HEYSEN, SIR HANS

HEYSEN, SIR HANS – The Story of Australian Art, William Moore

There is an infinity of landscape here, caused by the purity of the atmosphere. It has been said that there is a lack of colour. It is not so obvious as the greenness of England, but it is infinitely more varied and more delicate in tone. The landscape is a pinky mauve, a lilac, and the reflection of the sun of the particles of the atmosphere is a warm amber. So I should say our colour scheme is amber and lilac.

HEYSEN, SIR HANS - The Story of Australian Art, William Moore

HEYSEN, SIR HANS

Its (the gum tree) main appeal to me has been its combination of mightiness and delicacy – mighty in its strength of limb and delicate in the colouring of its covering. Then it has distinctive qualities; in fact I know of no other tree which is more decorative, both as regards the flow of its limbs and the patterns the bark makes on its main trunk. In all its stages the gum tree is extremely beautiful.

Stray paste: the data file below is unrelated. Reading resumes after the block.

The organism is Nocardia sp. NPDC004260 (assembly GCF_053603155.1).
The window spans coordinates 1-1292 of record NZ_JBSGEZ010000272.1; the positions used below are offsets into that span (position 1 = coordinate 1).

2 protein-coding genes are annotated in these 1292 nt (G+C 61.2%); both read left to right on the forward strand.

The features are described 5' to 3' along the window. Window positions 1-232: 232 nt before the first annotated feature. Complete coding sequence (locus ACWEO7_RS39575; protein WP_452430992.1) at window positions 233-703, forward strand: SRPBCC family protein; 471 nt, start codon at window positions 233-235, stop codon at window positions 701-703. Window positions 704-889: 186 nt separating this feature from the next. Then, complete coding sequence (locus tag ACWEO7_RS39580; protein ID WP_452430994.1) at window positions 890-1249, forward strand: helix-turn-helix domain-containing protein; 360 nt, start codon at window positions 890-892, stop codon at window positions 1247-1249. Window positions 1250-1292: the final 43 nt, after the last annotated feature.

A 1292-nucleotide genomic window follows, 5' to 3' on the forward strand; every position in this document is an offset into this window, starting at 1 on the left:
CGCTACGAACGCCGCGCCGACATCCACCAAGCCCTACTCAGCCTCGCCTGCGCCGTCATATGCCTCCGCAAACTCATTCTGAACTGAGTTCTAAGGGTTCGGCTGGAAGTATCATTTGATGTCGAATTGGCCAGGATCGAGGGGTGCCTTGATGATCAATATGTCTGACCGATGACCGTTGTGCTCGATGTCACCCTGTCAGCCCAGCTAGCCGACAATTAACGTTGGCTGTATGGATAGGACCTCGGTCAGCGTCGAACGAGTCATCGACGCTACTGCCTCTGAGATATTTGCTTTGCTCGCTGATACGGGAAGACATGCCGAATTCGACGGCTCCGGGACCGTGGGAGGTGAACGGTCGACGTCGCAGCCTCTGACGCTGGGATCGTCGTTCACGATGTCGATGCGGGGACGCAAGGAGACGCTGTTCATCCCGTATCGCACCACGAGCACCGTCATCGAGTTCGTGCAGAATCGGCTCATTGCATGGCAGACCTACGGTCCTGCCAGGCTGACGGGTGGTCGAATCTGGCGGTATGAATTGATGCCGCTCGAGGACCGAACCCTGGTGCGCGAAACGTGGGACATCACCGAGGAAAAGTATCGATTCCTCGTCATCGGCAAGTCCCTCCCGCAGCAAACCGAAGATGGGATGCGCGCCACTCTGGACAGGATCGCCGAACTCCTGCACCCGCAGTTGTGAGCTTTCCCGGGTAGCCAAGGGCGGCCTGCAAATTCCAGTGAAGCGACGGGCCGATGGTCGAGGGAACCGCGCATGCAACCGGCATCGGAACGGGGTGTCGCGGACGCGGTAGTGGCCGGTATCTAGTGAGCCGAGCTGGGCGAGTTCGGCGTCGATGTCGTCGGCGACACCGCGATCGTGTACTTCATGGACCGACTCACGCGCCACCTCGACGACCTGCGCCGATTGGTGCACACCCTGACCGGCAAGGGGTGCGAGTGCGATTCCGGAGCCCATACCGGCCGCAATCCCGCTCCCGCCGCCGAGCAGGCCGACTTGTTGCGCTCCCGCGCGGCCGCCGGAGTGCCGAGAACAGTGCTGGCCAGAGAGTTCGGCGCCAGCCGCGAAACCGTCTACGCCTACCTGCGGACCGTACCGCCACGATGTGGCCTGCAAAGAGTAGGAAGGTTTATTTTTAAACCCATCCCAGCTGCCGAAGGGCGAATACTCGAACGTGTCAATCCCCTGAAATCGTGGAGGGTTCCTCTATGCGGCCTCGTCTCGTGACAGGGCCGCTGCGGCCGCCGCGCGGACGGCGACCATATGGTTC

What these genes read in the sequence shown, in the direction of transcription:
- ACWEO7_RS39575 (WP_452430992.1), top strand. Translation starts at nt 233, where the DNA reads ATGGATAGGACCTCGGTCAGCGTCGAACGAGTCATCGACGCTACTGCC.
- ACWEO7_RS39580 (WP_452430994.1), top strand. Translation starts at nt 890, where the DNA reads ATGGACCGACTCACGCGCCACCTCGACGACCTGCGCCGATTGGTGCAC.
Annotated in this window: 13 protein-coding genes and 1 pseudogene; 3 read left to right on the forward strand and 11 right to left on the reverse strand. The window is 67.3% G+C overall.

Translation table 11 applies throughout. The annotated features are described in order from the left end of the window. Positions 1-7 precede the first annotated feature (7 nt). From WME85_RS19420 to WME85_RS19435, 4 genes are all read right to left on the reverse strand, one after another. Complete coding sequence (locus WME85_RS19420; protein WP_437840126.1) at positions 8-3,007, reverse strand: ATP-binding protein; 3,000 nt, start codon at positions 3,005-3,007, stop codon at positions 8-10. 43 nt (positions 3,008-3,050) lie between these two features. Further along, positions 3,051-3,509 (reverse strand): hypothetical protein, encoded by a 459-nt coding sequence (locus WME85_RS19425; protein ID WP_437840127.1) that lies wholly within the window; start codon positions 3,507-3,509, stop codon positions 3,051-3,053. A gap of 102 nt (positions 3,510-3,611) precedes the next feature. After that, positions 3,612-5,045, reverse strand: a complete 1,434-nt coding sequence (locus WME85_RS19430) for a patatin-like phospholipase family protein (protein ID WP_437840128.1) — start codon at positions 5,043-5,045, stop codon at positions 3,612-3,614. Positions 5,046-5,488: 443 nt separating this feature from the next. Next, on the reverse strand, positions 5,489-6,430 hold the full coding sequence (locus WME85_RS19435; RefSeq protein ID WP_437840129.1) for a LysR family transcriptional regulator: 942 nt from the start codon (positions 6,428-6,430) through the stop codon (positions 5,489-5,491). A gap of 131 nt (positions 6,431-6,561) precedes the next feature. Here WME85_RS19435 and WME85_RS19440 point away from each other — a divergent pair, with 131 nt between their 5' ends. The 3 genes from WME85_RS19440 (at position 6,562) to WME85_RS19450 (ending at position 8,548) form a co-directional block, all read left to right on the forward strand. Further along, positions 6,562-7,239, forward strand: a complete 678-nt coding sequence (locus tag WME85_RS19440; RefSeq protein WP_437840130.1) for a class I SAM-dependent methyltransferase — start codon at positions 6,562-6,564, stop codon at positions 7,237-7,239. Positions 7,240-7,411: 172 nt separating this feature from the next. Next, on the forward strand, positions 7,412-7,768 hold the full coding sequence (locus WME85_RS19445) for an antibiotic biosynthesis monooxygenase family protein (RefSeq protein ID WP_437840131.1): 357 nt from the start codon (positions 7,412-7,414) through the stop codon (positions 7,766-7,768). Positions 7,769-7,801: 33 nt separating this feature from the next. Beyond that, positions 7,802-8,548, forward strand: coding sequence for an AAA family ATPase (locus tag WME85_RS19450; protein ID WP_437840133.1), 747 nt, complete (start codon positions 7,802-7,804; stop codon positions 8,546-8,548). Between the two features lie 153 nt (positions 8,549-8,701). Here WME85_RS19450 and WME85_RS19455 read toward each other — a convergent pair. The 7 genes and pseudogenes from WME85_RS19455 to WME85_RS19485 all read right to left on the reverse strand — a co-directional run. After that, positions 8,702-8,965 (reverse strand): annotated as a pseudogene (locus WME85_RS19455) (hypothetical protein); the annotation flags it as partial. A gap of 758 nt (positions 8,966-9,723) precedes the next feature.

HEYSEN, SIR HANS

HEYSEN, SIR HANS – The Story of Australian Art, William Moore

The design of the gum is expressed in the flow of it trunk and limbs, and the design of the European tree mainly in its foliage. In Europe great masses of foliage first attract the eye, here the limbs and trunk, which, on account of their proportion and colour, make themselves felt first, and one thinks of the foliage as a secondary matter.

HEYSEN, SIR HANS - The Story of Australian Art, William Moore